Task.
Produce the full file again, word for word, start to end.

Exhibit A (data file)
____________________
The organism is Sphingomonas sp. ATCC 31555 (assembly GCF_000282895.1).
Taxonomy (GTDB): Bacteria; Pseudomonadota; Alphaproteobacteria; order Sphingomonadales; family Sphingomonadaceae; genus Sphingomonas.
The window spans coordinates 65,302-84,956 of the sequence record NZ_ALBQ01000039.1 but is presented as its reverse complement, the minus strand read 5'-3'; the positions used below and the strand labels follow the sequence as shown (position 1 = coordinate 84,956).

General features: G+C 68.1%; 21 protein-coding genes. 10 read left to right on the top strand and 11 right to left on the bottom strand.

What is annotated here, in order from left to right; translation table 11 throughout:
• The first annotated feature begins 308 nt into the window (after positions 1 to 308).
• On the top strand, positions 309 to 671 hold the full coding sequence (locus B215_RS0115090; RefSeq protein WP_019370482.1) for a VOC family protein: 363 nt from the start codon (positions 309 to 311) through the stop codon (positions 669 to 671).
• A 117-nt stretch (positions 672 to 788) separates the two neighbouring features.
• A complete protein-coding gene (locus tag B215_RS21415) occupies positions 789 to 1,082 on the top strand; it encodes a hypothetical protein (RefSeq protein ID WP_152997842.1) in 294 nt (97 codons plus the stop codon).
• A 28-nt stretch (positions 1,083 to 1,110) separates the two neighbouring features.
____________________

The organism is Sphingomonas sp. ATCC 31555 (assembly GCF_000282895.1).
Taxonomy (GTDB): Bacteria; Pseudomonadota; Alphaproteobacteria; order Sphingomonadales; family Sphingomonadaceae; genus Sphingomonas.
The window spans coordinates 65,302-84,956 of the sequence record NZ_ALBQ01000039.1 but is presented as its reverse complement, the minus strand read 5'-3'; the positions used below and the strand labels follow the sequence as shown (position 1 = coordinate 84,956).

General features: G+C 68.1%; 21 protein-coding genes. 10 read left to right on the top strand and 11 right to left on the bottom strand.

What is annotated here, in order from left to right; translation table 11 throughout:
• The first annotated feature begins 308 nt into the window (after positions 1 to 308).
• On the top strand, positions 309 to 671 hold the full coding sequence (locus B215_RS0115090; RefSeq protein WP_019370482.1) for a VOC family protein: 363 nt from the start codon (positions 309 to 311) through the stop codon (positions 669 to 671).
• A 117-nt stretch (positions 672 to 788) separates the two neighbouring features.
• A complete protein-coding gene (locus tag B215_RS21415) occupies positions 789 to 1,082 on the top strand; it encodes a hypothetical protein (RefSeq protein ID WP_152997842.1) in 294 nt (97 codons plus the stop codon).
• A 28-nt stretch (positions 1,083 to 1,110) separates the two neighbouring features.